Even after our first “black” president ushered in a socalled “post racial America,” we understood that there is much more to the race issue than what has been presented. Using the theme of Race Traitors, this quarter’s Mixed Race Experiences course serves to complicate and even question the meaning, importance, and value of race constructions. Why have those in interracial unions and their offsprings been targets of oppression, cooptation, and even veneration in the Americas and globally? How have these same groups also threatened and challenged race categorizations? There will be no midterm or final but instead students will participate in the process of curating and creating an art exhibit.
Class videos (stuff students made)
Viet Nam, Cambodia and Laos: A Critical Survey of Migration, Resettlement, and Transnational Experiences
Indochina composing of Laos, Cambodia, and Viet Nam was a colonial construction that brought together peoples from different cultures but connected through history of struggles. In modern times, the so-called “Viet Nam War” further bound the three countries, this time, as pawns in the Cold War, and subsequently linked them as a unit consisting of refugees and immigrants in the United States. This class starts from a critical point of understanding that individuals and communities from these countries represent complex and diverse populations. They view their experiences very differently and sometimes uniquely. Their connection to the Viet Nam War and the aftermath also varies adding to the complexities of representation and identity formation in the United States and desire to reconnect with their home countries. This class explores themes such as: war, migration, resettlement, deportation, gender, health, politics, youth, occupation, sexuality, and family.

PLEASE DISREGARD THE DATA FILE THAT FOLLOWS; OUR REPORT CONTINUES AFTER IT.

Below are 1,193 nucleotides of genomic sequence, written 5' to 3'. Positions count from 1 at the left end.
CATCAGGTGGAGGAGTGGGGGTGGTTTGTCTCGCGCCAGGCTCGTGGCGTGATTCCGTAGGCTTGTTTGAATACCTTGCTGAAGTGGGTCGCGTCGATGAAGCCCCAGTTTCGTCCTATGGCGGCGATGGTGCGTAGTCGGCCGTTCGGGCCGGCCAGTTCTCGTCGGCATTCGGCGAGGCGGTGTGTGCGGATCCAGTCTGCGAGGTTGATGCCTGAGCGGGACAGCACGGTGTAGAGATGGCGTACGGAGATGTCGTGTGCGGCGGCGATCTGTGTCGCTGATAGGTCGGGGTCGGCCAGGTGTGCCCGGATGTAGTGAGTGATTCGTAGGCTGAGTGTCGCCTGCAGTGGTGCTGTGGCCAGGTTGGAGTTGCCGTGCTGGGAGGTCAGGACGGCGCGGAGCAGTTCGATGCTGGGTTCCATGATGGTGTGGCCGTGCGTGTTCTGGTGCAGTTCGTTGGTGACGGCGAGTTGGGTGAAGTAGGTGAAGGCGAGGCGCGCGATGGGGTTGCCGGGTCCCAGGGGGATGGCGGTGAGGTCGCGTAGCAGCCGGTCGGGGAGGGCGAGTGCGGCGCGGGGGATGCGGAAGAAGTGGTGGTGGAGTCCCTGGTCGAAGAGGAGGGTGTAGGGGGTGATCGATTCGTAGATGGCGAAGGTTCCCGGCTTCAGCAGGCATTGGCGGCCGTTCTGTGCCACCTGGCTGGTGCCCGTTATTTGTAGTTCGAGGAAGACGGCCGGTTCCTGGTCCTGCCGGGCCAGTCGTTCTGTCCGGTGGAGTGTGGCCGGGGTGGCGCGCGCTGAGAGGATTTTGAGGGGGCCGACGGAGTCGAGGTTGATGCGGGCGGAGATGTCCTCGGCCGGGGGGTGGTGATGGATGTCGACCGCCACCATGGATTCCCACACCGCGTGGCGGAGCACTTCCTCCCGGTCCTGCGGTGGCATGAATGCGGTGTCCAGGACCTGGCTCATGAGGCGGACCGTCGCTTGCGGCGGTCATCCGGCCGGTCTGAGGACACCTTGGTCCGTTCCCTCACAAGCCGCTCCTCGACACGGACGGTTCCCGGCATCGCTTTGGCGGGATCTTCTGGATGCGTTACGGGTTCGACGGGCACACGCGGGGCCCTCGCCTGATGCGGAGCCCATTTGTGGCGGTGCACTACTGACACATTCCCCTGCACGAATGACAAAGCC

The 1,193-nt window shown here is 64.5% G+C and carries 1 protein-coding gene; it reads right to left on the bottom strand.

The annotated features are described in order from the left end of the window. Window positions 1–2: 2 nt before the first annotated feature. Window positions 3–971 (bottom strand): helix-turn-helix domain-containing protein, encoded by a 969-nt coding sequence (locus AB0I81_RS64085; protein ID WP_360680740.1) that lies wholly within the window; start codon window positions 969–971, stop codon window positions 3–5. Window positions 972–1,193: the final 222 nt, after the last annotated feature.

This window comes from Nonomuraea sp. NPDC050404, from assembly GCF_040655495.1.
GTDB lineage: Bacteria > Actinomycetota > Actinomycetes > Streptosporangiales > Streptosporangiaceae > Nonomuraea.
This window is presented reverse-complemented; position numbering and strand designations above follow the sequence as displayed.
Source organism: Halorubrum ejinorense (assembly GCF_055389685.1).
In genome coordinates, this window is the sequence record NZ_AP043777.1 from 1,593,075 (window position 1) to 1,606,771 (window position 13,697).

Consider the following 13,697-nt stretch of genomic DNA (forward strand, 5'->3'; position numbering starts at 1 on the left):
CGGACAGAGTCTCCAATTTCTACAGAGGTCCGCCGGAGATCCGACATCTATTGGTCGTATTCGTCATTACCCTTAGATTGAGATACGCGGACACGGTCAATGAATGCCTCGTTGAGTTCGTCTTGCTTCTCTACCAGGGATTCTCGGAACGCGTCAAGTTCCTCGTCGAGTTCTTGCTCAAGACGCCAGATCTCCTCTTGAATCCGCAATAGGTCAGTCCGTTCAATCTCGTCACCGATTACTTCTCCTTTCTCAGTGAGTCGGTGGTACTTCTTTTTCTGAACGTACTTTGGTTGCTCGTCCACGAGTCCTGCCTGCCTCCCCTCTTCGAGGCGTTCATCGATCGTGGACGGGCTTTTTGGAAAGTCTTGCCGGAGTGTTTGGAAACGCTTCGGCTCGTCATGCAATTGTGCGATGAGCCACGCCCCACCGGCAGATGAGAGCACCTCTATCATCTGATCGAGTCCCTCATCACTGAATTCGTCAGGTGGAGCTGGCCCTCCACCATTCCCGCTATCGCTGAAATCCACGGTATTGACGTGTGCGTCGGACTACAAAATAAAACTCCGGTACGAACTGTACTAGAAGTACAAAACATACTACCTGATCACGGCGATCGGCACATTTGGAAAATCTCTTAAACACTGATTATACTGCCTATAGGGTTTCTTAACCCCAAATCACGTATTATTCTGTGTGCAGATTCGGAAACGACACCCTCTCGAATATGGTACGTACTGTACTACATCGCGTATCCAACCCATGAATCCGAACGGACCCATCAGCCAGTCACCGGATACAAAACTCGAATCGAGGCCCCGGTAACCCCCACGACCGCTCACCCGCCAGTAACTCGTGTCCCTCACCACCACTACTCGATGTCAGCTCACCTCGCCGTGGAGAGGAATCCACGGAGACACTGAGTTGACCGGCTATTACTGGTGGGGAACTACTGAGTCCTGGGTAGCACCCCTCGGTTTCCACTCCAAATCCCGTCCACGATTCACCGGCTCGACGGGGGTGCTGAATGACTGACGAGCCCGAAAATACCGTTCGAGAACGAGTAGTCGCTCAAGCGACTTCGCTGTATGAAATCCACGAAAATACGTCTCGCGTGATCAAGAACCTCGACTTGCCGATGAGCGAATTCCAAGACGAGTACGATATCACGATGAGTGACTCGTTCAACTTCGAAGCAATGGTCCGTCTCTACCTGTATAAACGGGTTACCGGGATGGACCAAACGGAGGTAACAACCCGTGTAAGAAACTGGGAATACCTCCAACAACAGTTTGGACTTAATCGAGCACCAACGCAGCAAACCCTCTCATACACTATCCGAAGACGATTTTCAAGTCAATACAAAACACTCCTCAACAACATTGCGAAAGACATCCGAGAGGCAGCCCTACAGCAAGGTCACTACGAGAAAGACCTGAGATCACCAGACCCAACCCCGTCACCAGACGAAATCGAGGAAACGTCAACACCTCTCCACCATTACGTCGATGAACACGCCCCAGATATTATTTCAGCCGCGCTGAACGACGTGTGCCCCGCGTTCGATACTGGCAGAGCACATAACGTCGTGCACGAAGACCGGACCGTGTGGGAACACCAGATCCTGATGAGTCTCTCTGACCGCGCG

National Aesthetics argues that one way to create a prosperous nation is to have a clear image or branding of the nation that the government and people support, then have this image tied directly to a national production or industry to create exports that reflect this new national identity. This theory targets developing countries or countries in dire need of an image change internationally. For this course, we will examine the challenges and successes of development through the lens National Aesthetics and its counterparts by reviewing classical historical models of nation-building projects such as: France in the last 19th century; Denmark during and post WWII; Japan post WWII; Botswana and Costa Rica starting in the 1980s, and even more modern manifestations such as seen in South Korea in the 1990s, and China in the new millennium. We will also focus on Viet Nam as a contemporary case study to determine its possible National Aesthetics. For this course we will not have a midterm and final, but rather students will work in teams on creating a startup business proposal to pitch to “investors”.
Spirit Realm is mostly tied to the belief that our world is shared with forces and energies we cannot readily identify or explain but may have access to for answers. Spirit Realm Studies engages in the growing recognition of indigenous practices (particularly from Asia) to understand and address the complex and challenging issues in our known realm and beyond. Our class specifically looks at the Spirit Realm and the Medical Fields (physical and mental). One form of Spirit Realm practices seeks to break away from what is considered normal healing to look at alternative options that are not commonly discussed in academic settings nor acknowledged in health services. We ask why have these indigenous beliefs been kept out of academia and mostly ostracized in the medical fields. Aside from presenting indigenous understandings, we also introduce how science have come to study and interpret the spirit realm. In lieu of a midterm and final, the course will have a major research and creative project, Spirit in a Box.
Add images or projects